Junior teammate Heather Hesselgesser reiterated Parr’s desire to be a team player.

“Sami leads by example; she is always giving her best effort and makes others want to do better,” Hesselgesser said. “She is a student of the game and understands the ins-and-outs better than any teammate I have ever had.”

After graduation, Parr plans to attend graduate school at Eastern Washington University to earn her doctorate in physical therapy. Until then, she wants to make the most of her final season. Contributing to wins is definitely an ambition, but Parr says her biggest goal right now is to make an impact on her team.

“I would just tell [younger players] to not have any regrets throughout their college career,” Parr said. “It’s going to be over before they know it. Put the extra hours in, don’t take anything for granted, try to make the most of it, practice hard every day.”

Those are the values that Parr has tried to build upon during her collegiate career.

“Sami has been a consistent and vital player every year here at Whitworth,” Hesselgesser said. “She is someone a coach would be proud to have representing their team.”

Brown would agree with that.

“Sami is a huge part of our team,” Brown said. “We’re going to miss her next year with her being a senior. She has the spirit you want to see in all of your athletes so it’s a joy to coach her.”

Story by Sena Hughes Staff Writer

File photo by Chrissy Roach

Contact Sena Hughes at

Spotted from the Crow's Nest: Landon Scott, men's baseball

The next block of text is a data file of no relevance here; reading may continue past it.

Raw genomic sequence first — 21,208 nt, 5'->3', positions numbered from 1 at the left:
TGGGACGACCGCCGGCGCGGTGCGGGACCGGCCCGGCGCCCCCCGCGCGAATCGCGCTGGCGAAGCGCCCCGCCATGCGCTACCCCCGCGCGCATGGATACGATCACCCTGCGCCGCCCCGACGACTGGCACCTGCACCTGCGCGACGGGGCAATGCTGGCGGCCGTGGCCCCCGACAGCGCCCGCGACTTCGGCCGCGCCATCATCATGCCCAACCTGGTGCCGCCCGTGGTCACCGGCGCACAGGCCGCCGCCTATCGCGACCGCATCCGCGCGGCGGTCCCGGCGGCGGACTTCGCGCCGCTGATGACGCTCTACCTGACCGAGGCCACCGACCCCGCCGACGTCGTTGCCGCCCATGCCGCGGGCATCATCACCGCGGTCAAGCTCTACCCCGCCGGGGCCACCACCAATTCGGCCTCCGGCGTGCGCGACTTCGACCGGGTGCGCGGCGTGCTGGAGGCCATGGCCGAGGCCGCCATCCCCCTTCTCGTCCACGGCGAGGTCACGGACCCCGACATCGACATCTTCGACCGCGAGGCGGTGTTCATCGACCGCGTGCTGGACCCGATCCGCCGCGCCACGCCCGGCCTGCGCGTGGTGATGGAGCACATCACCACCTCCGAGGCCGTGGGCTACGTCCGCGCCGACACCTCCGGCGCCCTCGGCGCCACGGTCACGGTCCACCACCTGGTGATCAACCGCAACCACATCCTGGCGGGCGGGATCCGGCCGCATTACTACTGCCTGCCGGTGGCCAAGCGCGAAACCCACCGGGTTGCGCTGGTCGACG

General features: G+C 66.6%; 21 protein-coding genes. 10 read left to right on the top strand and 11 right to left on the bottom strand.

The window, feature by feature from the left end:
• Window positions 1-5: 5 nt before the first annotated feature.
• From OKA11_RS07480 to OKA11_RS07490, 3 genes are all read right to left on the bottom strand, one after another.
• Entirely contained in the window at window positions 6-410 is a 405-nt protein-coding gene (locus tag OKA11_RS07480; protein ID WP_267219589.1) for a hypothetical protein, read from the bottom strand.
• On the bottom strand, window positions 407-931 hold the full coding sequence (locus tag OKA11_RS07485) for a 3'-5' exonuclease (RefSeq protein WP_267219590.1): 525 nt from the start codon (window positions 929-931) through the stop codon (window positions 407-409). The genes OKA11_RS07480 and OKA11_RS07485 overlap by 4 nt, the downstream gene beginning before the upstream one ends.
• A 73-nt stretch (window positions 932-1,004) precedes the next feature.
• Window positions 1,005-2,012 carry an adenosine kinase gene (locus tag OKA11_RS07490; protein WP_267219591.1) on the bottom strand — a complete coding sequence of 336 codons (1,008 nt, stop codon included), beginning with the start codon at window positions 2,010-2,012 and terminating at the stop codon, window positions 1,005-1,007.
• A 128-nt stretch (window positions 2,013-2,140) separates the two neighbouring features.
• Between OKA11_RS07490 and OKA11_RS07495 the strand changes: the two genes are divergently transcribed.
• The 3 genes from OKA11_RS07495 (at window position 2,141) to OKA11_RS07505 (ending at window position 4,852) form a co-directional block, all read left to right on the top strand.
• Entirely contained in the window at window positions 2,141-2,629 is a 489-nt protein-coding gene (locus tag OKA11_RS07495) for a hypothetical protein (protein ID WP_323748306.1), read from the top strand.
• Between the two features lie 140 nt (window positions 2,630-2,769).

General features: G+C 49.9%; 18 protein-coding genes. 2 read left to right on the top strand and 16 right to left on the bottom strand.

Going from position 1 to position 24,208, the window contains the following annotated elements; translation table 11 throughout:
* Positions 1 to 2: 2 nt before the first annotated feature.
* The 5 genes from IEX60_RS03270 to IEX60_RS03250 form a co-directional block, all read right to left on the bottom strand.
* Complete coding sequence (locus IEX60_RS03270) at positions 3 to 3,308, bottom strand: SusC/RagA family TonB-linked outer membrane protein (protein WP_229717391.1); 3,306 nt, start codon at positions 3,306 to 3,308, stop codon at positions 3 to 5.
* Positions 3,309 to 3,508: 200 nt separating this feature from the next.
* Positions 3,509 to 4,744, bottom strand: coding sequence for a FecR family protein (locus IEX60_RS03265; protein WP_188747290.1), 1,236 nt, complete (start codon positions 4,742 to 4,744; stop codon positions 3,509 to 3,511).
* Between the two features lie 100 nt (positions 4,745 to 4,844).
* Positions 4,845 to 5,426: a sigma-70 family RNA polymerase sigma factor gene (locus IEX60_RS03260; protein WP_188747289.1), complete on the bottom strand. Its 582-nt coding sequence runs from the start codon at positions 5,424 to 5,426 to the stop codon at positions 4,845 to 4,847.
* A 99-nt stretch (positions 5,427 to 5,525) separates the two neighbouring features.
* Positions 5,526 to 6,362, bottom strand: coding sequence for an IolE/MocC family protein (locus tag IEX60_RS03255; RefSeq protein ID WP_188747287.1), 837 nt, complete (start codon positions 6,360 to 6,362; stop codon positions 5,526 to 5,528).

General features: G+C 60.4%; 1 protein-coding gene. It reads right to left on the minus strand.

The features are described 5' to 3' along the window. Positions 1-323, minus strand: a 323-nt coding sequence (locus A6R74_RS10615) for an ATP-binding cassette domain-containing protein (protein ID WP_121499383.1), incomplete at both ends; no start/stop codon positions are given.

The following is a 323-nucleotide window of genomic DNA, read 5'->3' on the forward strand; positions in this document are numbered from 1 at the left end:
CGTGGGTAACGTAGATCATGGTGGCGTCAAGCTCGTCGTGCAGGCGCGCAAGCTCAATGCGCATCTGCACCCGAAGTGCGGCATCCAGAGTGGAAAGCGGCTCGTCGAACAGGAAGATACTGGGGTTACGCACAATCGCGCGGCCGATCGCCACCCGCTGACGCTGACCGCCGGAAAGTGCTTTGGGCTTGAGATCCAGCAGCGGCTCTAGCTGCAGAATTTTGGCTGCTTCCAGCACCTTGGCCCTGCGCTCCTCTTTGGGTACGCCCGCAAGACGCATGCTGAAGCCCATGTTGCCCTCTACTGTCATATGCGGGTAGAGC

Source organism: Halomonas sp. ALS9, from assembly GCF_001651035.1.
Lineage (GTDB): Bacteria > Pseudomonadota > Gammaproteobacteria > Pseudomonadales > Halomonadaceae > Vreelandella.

Landon Scott, Whitworth baseball’s senior third baseman, is already having an All-Northwest Conference type of a season. Through 10 games, Scott is leading the team in batting average, on-base percentage, runs scored and hits, and he is leading Whitworth in several other categories as well. Scott is also in the top five in the Northwest Conference in batting average and RBIs.

“His numbers speak for themselves,” head coach Dan Ramsay said. “His career batting average is over .420 and you don’t see that number of batting average in baseball in a season, let alone a career.”

In fact, entering this past weekend, Scott’s career batting average sits at .427. He also has 188 hits, 31 doubles, four triples, 14 HRs, 97 RBIs, 118 runs scored and has 58 walks in his Pirate career.

Scott, an economics major from Kennewick, Wash., has played the game of baseball since the age of 4.

“I started playing tee ball when I was 4,” Scott said. “Since then it’s been every year, every summer that I have been playing.”

After Scott helped Kennewick High School win a state championship his senior season, he had a lot of options to continue his baseball career, ultimately choosing Whitworth for playing time among other reasons.

“I could have gone to WSU to be a preferred walk-on, but I wanted to go somewhere that was better academically,” Scott said. “I got financial aid from Whitworth and it was somewhere where I could start for four years.”